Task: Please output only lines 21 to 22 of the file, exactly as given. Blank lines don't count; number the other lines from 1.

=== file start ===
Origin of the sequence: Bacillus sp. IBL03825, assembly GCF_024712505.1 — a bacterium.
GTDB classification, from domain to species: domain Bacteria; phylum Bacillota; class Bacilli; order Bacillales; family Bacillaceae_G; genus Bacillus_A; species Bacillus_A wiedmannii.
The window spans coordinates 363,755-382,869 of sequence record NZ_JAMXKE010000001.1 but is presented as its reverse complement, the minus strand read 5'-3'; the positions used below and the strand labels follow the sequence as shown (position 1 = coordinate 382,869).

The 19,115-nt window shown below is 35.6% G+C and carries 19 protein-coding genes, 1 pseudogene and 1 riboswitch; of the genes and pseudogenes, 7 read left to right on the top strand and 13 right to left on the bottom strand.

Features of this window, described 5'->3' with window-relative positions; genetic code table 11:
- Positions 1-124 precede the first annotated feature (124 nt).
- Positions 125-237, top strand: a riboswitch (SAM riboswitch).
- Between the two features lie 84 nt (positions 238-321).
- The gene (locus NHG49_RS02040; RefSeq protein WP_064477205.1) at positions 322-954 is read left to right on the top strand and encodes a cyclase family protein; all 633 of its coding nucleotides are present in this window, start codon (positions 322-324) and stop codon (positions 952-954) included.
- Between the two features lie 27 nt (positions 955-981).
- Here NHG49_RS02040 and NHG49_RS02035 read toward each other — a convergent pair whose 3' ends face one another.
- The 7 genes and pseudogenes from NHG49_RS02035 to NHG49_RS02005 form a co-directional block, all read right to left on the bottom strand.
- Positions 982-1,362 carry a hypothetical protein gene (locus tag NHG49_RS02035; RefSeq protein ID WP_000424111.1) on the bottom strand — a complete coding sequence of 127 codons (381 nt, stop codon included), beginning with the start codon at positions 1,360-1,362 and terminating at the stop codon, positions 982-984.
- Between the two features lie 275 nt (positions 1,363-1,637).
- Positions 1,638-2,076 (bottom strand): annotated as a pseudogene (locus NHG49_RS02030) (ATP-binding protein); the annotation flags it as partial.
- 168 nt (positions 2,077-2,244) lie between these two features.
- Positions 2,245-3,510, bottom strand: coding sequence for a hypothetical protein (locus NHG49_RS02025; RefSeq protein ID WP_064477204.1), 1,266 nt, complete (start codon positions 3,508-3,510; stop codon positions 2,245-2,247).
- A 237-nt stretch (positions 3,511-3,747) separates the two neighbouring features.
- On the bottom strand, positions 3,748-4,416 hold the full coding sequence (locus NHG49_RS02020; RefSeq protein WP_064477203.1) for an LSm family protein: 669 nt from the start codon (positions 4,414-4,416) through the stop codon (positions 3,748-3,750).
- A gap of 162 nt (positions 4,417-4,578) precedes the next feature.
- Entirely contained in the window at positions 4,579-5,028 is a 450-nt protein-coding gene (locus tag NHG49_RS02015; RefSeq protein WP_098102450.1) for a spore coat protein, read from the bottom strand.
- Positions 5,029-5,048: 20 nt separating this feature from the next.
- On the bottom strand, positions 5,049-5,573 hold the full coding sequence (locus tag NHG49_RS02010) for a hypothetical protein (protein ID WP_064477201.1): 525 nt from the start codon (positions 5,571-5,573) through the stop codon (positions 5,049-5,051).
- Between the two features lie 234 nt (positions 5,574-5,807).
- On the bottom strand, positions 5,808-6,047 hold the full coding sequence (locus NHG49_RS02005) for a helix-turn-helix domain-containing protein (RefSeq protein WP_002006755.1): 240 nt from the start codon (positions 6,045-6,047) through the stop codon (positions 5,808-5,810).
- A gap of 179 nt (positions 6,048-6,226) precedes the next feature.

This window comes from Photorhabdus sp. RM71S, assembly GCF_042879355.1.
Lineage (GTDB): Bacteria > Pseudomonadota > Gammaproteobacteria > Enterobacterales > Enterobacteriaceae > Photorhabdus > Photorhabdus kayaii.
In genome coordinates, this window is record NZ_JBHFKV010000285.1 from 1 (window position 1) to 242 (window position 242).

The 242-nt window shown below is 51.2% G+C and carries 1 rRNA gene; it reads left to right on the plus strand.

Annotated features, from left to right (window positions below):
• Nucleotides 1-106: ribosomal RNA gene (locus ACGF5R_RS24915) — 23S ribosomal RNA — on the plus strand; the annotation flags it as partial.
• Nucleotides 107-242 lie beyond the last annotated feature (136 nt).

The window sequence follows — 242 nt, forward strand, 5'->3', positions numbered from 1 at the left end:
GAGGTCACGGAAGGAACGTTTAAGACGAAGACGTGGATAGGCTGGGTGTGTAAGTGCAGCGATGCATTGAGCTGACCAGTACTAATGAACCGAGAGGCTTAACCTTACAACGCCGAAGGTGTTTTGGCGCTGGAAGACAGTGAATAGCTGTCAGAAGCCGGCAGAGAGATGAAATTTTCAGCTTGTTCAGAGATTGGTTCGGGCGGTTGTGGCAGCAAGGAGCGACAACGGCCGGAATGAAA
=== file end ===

- Entirely contained in the window at positions 4,579-5,028 is a 450-nt protein-coding gene (locus tag NHG49_RS02015; RefSeq protein WP_098102450.1) for a spore coat protein, read from the bottom strand.
- Positions 5,029-5,048: 20 nt separating this feature from the next.